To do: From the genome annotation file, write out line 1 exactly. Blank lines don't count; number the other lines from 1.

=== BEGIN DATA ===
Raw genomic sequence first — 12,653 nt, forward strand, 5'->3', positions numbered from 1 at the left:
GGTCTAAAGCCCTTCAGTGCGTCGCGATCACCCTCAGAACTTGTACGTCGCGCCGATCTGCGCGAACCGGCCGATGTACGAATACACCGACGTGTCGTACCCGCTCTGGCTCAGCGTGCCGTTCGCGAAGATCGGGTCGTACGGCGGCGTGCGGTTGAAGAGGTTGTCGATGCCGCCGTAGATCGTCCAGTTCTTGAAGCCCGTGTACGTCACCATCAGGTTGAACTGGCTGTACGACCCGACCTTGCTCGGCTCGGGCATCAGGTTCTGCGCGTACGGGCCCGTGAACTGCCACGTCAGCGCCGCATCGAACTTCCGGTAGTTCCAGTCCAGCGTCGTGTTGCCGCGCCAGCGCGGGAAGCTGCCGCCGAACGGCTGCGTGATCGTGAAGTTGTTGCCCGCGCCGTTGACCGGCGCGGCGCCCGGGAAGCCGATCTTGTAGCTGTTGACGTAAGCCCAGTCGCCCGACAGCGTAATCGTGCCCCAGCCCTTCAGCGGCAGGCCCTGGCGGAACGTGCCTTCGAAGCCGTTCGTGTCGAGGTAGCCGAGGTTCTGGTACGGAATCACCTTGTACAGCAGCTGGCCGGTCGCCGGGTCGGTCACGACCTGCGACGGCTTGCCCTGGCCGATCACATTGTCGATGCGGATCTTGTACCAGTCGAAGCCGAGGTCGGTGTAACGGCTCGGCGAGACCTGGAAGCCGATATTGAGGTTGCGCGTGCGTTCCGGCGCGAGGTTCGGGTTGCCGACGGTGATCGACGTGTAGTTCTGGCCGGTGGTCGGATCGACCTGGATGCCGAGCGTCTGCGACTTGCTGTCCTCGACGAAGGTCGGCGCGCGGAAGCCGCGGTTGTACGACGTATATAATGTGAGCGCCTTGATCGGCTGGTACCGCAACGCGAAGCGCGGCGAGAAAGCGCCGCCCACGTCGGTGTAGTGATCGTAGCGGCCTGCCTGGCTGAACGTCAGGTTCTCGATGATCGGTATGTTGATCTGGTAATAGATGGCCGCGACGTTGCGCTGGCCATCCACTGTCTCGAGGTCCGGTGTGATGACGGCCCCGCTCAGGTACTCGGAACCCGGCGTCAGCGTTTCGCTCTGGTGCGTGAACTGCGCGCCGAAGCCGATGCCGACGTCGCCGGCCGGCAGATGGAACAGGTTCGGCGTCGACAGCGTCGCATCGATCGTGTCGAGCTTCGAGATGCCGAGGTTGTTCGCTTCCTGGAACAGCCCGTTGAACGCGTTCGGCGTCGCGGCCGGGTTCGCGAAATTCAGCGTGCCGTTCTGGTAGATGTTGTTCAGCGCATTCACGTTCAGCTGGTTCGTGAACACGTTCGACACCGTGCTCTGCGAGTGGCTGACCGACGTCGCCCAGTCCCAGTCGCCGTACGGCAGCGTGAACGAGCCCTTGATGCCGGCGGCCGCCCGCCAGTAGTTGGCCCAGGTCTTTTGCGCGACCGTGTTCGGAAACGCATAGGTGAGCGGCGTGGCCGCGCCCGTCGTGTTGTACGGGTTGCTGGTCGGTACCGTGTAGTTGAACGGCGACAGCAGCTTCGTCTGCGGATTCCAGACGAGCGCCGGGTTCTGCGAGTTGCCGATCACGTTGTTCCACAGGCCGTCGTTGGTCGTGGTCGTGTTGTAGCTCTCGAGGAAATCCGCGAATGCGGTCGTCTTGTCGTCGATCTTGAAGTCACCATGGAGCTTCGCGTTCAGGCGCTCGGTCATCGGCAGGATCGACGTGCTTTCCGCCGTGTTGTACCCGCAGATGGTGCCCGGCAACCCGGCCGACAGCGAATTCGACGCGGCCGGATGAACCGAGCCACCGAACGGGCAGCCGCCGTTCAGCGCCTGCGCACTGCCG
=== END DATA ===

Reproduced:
Raw genomic sequence first — 12,653 nt, forward strand, 5'->3', positions numbered from 1 at the left: